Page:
let color = "blue"
let fruit = "berry"
color + fruit       // "blueberry"
fruit.toUpperCase() // "BERRY"

Let there be confusion

Don't let me down

Unfortunately, in JavaScript you can only use let once per variable name (in a given scope), otherwise you will get an error:

Identifier 'x' has already been declared

That means that when you're in the JavaScript console, if you see this error then try again without the let

> let x = 1
> let x = x + 2
SyntaxError: Identifier 'x' has already been declared
> x = x + 2

The Warehouse Metaphor

Think of memory as a giant warehouse.

Warehouse from Raiders of the Lost Ark

Like this warehouse from the movie Raiders of the Lost Ark, computer memory is vast and filled with boxes of various sizes.

The Warehouse Metaphor Explained

If memory is a giant warehouse...

...and memory locations are boxes in that warehouse

...then a value is the contents of a box

...and a variable is a label you stick on the outside of the box

Variables are documentation

Which is clearer, this:

60 * 60 * 24

or this:

let secondsPerMinute = 60
let minutesPerHour = 60
let hoursPerDay = 24
let secondsPerDay = secondsPerMinute * minutesPerHour * hoursPerDay


Lab: Play In Console

Let's spend a few minutes just playing around with variables in the JavaScript console.

Some things to try:

The Pointer Metaphor

let snack = "Apple"


Think of a variable as an arrow pointing to a value.

Changing Variables

You can assign and reassign variables at will.

color = "blue"     // assign 'blue' to color
fruit = "berry"    // assign 'berry' to fruit
color + fruit      // 'blueberry'

color = "black"    // 'black'
color + fruit      // 'blackberry'

Reaassignment only changes the name of an object. It does not change the data inside the object.

This is analogous to removing a label from one box and placing it on a different box.

Tip: Did you get an Identifier 'color' has already been declared error? Try again without the let, or restart your JavaScript console (in a Browser, Reload the page; in a Terminal, quit and relaunch node).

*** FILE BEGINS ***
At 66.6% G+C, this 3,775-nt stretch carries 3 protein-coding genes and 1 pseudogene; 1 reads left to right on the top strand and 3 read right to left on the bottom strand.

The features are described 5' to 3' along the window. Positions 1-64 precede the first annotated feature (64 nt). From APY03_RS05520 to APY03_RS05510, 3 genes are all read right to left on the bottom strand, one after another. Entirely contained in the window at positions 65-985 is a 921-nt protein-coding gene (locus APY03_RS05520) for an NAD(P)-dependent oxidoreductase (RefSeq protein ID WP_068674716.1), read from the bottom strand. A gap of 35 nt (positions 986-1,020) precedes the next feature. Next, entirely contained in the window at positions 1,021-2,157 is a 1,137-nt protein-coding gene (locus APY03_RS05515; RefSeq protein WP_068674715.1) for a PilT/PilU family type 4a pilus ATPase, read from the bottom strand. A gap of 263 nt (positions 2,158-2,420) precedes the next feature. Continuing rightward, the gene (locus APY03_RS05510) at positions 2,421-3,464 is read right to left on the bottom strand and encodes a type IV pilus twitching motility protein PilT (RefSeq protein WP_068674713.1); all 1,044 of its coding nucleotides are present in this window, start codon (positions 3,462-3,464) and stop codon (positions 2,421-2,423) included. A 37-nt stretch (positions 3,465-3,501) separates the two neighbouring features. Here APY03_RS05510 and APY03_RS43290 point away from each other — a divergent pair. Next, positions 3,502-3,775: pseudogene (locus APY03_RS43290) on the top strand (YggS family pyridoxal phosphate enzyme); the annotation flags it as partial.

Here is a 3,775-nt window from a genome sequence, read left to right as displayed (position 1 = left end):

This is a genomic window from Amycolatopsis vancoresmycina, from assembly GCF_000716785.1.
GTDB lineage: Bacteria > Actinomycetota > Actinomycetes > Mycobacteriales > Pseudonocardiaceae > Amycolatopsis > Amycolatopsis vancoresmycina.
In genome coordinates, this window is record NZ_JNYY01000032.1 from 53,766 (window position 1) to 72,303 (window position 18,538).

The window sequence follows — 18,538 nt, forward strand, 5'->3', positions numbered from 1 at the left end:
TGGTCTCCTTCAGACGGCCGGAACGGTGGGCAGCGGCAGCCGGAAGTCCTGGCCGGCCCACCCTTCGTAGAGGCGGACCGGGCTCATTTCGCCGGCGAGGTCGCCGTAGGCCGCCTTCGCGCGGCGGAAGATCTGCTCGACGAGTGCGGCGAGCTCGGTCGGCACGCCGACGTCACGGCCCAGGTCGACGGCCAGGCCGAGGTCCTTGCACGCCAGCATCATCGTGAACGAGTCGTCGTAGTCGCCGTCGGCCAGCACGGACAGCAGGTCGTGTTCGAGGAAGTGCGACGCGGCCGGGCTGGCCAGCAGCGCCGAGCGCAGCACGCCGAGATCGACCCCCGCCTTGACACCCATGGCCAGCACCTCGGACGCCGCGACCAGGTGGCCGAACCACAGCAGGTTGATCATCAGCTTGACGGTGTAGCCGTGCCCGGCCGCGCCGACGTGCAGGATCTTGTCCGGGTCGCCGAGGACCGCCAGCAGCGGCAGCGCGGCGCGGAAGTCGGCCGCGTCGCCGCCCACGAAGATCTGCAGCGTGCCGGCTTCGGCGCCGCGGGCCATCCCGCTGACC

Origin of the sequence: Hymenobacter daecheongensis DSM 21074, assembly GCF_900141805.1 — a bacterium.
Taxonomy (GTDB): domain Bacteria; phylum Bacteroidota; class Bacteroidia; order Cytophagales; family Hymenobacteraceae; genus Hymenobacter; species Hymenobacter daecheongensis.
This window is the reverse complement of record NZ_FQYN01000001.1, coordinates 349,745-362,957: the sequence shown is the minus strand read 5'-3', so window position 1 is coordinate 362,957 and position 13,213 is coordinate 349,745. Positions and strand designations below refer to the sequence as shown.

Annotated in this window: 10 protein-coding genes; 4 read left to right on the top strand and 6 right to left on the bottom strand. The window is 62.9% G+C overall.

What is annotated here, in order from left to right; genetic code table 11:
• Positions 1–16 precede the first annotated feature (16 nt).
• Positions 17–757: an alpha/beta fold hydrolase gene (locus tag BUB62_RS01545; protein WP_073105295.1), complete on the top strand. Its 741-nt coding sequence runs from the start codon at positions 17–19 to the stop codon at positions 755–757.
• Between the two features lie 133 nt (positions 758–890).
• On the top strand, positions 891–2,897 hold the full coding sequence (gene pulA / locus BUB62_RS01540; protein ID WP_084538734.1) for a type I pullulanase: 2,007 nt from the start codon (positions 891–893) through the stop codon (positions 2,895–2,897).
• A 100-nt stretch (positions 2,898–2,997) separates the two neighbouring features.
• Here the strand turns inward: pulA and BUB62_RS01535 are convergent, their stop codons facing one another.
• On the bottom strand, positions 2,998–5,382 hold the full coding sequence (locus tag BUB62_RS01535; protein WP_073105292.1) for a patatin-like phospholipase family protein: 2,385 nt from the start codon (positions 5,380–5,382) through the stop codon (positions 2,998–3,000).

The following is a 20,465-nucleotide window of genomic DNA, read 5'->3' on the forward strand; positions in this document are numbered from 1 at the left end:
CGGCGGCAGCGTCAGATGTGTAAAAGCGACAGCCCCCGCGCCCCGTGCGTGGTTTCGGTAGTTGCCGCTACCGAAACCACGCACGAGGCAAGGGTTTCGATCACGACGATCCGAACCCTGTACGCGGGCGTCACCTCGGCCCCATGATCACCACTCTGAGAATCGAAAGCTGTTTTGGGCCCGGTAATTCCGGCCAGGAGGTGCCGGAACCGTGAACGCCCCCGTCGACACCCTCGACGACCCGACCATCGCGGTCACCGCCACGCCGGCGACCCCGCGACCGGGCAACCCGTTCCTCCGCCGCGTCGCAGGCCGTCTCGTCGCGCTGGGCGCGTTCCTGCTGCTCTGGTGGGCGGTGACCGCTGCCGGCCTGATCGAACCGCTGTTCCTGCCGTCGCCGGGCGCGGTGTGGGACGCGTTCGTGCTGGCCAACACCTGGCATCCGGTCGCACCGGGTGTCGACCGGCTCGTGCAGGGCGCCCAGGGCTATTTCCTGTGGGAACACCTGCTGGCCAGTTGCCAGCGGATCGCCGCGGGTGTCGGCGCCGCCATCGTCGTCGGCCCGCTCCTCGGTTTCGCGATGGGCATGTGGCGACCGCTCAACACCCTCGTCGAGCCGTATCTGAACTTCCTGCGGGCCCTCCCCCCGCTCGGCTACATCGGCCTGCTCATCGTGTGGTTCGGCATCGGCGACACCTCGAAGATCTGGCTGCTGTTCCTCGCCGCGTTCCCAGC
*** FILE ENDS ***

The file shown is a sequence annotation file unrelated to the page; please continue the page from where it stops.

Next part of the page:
Many pointers can point to the same thing

let fruit = "Apple"
let snack = fruit


After this both snack and fruit are pointing to the same value

This is analogous to placing two labels on the same box.

Return values are new

Most messages return new values:

let fruit = "banana"
let snack = fruit.toUpperCase()


"banana" and "BANANA" are two different values in memory. The original value is still sitting around and still pointed to by fruit.

Changing Values

Most messages do not change the data inside the object.

let color = "blue"
color.toUpperCase()     // "BLUE"
color                   // "blue"

This is true for all strings, since strings in JavaScript are immutable. Any message that transforms a string will return you an entirely new string.

But some messages do change the contents!

Changing Values Example

Let's say we have a friend named Joe and his birthday is Independence Day, 1990.

We will use the built-in JavaScript Date type to represent a year+month+day.

let independenceDay1990 = new Date(1990, 6, 4)
independenceDay1990.toDateString()    // 'Wed Jul 04 1990'
let joesBirthday = independenceDay1990

Then we learn that Joe's birthday is actually Bastille Day. No problem, we'll just tweak the variable.

joesBirthday.toDateString()           // 'Sat Jul 14 1990'

But what happened to the original date?

independenceDay1990.toDateString()    // 'Sat Jul 14 1990'

Oops! Our program now thinks Independence Day 1990 was on July 14. This is a problem. What's the solution?

Constants: Variables that Aren't Variable

const pi = 3.14159;
pi = 7;
TypeError: Assignment to constant variable.

WARNING: const prevents reassignment but does not prevent changing the insides of objects (like the dates in the previous slide).

Summary: Variables

 Previous Lesson Next Lesson